Com­rade Baron: A Jour­ney through the Van­ish­ing World of the Tran­syl­va­nian Aris­toc­racy

Jaap Scholten

Foreword Reviews - - Reviews - BRADLEY A. SCOTT

He­lena His­tory Press Soft­cover $24 (404pp) 978-1-943596-02-7 Jaap Scholten has done an ex­tra­or­di­nary job of record­ing and pre­sent­ing the sto­ries of a per­se­cu­tion al­most for­got­ten.

In Com­rade Baron, Jaap Scholten ex­plores a har­row­ing his­tory lit­tle known in the English­s­peak­ing world. With a mix­ture of per­sonal ob­ser­va­tion, sym­pa­thetic in­ter­views, and as­tute his­tor­i­cal anal­y­sis, he ex­poses the Ro­ma­nian gov­ern­ment’s cruel cam­paign against the aris­to­cratic fam­i­lies of Tran­syl­va­nia be­tween 1949 and 1989, when Ni­co­lae Ceaus­escu’s bru­tal dic­ta­tor­ship fi­nally col­lapsed. “I want to write down the sto­ries of a dis­ap­pear­ing world,” he ex­plains to a skep­ti­cal sis­ter-in-law in the in­tro­duc­tion. Those sto­ries form a grip­ping and tragic tale.

In 1949, mili­tia and se­cret po­lice of the So­cial­ist Repub­lic of Ro­ma­nia si­mul­ta­ne­ously ar­rested over 7,800 mem­bers of the coun­try’s aris­to­cratic fam­i­lies. Some were tor­tured or sent to hellish pris­ons or la­bor camps. Oth­ers were re­leased sub­ject to “Domi­ciliu Obli­ga­to­riu,” a kind of life­long house ar­rest. For decades af­ter­ward, the de­scen­dants of counts and barons lived a per­se­cuted ex­is­tence, spied upon and ha­rassed by the dreaded Se­cu­ri­tate, for­bid­den to travel, to ed­u­cate their chil­dren be­yond the el­e­men­tary level, or to hold any but the most me­nial jobs. In a sup­pos­edly class­less so­ci­ety, they be­came a down­trod­den un­der­class.

Scholten’s in­volve­ment in the story is deeply per­sonal: he is mar­ried to a de­scen­dant of one such fam­ily, and his re­la­tion­ship with the el­derly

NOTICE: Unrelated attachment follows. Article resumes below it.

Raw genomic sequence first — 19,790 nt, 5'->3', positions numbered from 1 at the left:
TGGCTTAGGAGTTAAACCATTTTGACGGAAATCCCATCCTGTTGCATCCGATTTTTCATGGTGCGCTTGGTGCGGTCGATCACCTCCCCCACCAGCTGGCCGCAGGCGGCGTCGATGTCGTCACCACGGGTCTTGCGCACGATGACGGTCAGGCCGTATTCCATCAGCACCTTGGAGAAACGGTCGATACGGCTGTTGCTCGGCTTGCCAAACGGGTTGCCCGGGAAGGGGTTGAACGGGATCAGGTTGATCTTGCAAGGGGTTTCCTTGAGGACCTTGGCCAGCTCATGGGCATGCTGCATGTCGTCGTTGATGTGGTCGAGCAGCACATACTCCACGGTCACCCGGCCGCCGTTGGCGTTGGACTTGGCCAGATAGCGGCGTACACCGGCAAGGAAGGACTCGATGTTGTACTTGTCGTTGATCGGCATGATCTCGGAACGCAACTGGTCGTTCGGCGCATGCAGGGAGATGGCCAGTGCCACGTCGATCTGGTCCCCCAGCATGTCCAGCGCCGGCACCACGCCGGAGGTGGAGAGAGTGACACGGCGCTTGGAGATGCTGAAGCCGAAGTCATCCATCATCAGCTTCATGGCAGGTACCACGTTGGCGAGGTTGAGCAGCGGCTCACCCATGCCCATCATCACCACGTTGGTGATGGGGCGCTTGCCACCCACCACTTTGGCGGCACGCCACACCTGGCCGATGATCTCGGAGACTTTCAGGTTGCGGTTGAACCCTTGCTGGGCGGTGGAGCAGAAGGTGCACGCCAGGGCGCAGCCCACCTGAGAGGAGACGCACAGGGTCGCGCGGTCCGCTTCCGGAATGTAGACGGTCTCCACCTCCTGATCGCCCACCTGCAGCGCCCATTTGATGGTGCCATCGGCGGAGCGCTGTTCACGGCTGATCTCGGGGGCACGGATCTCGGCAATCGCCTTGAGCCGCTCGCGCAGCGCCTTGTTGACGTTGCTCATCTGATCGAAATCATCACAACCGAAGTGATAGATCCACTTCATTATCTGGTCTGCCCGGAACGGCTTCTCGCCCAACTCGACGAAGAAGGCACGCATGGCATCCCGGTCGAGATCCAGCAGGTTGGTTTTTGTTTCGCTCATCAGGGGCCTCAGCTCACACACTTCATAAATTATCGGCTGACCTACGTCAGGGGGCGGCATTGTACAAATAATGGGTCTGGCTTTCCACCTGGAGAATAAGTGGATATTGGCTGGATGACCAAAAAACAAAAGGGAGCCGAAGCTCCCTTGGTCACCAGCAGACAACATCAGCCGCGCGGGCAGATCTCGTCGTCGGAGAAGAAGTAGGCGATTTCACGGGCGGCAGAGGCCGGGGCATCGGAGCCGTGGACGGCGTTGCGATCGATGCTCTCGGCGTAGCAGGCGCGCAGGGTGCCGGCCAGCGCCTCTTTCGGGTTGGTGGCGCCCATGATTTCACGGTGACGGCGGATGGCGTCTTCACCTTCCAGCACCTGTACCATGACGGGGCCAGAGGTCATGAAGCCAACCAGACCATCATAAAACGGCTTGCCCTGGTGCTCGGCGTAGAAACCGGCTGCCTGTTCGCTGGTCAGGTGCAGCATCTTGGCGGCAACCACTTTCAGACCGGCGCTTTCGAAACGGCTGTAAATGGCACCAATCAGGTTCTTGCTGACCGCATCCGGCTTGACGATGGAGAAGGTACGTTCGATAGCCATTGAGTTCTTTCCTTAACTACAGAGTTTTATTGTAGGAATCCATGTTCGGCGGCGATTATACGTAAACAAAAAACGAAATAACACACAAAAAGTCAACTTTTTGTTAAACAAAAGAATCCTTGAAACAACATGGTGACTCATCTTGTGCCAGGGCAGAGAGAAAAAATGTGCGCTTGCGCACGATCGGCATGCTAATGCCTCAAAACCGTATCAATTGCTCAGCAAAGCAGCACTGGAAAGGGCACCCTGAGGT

sur­vivors he in­ter­views is ad­mir­ing and re­spect­ful. The early mem­o­ries gleaned from th­ese in­ter­views are ar­guably se­lec­tive and sen­ti­men­tal, but they are de­light­ful none­the­less: tales of beau­ti­ful man­sions, courtly flir­ta­tions, and pet bears; glimpses of a re­mem­bered golden age seen through a rapidly clos­ing win­dow.

The hor­rors of the per­se­cu­tion that fol­lowed are all the more shock­ing in con­trast. Scholten re­lates the sur­vivors’ tales and sup­ports those sto­ries with vis­its to for­mer pris­ons and la­bor camps, doc­u­ment­ing their ex­is­tence and the suf­fer­ing of their in­mates, as well as the ev­ery­day op­pres­sion of life as a “D.O.” In the fi­nal sec­tion of the book, he ex­am­ines the fate of the sur­vivors and their de­scen­dants in post­com­mu­nist Ro­ma­nia.

Jaap Scholten has done an ex­tra­or­di­nary job of record­ing and pre­sent­ing the sto­ries of a per­se­cu­tion al­most for­got­ten.

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